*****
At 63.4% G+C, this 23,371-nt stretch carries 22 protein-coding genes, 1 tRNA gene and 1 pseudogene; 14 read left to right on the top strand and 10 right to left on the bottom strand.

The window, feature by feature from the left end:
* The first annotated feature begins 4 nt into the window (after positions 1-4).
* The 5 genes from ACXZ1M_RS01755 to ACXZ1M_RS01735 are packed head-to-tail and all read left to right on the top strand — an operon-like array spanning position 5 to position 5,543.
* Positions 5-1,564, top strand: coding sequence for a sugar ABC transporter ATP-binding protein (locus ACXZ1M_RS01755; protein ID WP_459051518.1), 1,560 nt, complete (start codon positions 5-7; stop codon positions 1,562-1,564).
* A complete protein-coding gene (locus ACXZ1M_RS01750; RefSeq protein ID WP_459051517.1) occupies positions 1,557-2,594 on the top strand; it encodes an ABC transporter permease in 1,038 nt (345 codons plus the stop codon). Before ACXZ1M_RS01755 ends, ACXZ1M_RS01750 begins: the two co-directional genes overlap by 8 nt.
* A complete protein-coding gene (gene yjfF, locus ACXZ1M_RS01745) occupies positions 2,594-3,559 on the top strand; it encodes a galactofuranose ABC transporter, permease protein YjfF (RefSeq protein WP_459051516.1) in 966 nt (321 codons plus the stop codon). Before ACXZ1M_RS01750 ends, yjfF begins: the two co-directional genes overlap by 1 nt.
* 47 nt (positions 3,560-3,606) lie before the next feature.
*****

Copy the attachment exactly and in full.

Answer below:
At 63.4% G+C, this 23,371-nt stretch carries 22 protein-coding genes, 1 tRNA gene and 1 pseudogene; 14 read left to right on the top strand and 10 right to left on the bottom strand.

The window, feature by feature from the left end:
* The first annotated feature begins 4 nt into the window (after positions 1-4).
* The 5 genes from ACXZ1M_RS01755 to ACXZ1M_RS01735 are packed head-to-tail and all read left to right on the top strand — an operon-like array spanning position 5 to position 5,543.
* Positions 5-1,564, top strand: coding sequence for a sugar ABC transporter ATP-binding protein (locus ACXZ1M_RS01755; protein ID WP_459051518.1), 1,560 nt, complete (start codon positions 5-7; stop codon positions 1,562-1,564).
* A complete protein-coding gene (locus ACXZ1M_RS01750; RefSeq protein ID WP_459051517.1) occupies positions 1,557-2,594 on the top strand; it encodes an ABC transporter permease in 1,038 nt (345 codons plus the stop codon). Before ACXZ1M_RS01755 ends, ACXZ1M_RS01750 begins: the two co-directional genes overlap by 8 nt.
* A complete protein-coding gene (gene yjfF, locus ACXZ1M_RS01745) occupies positions 2,594-3,559 on the top strand; it encodes a galactofuranose ABC transporter, permease protein YjfF (RefSeq protein WP_459051516.1) in 966 nt (321 codons plus the stop codon). Before ACXZ1M_RS01750 ends, yjfF begins: the two co-directional genes overlap by 1 nt.
* 47 nt (positions 3,560-3,606) lie before the next feature.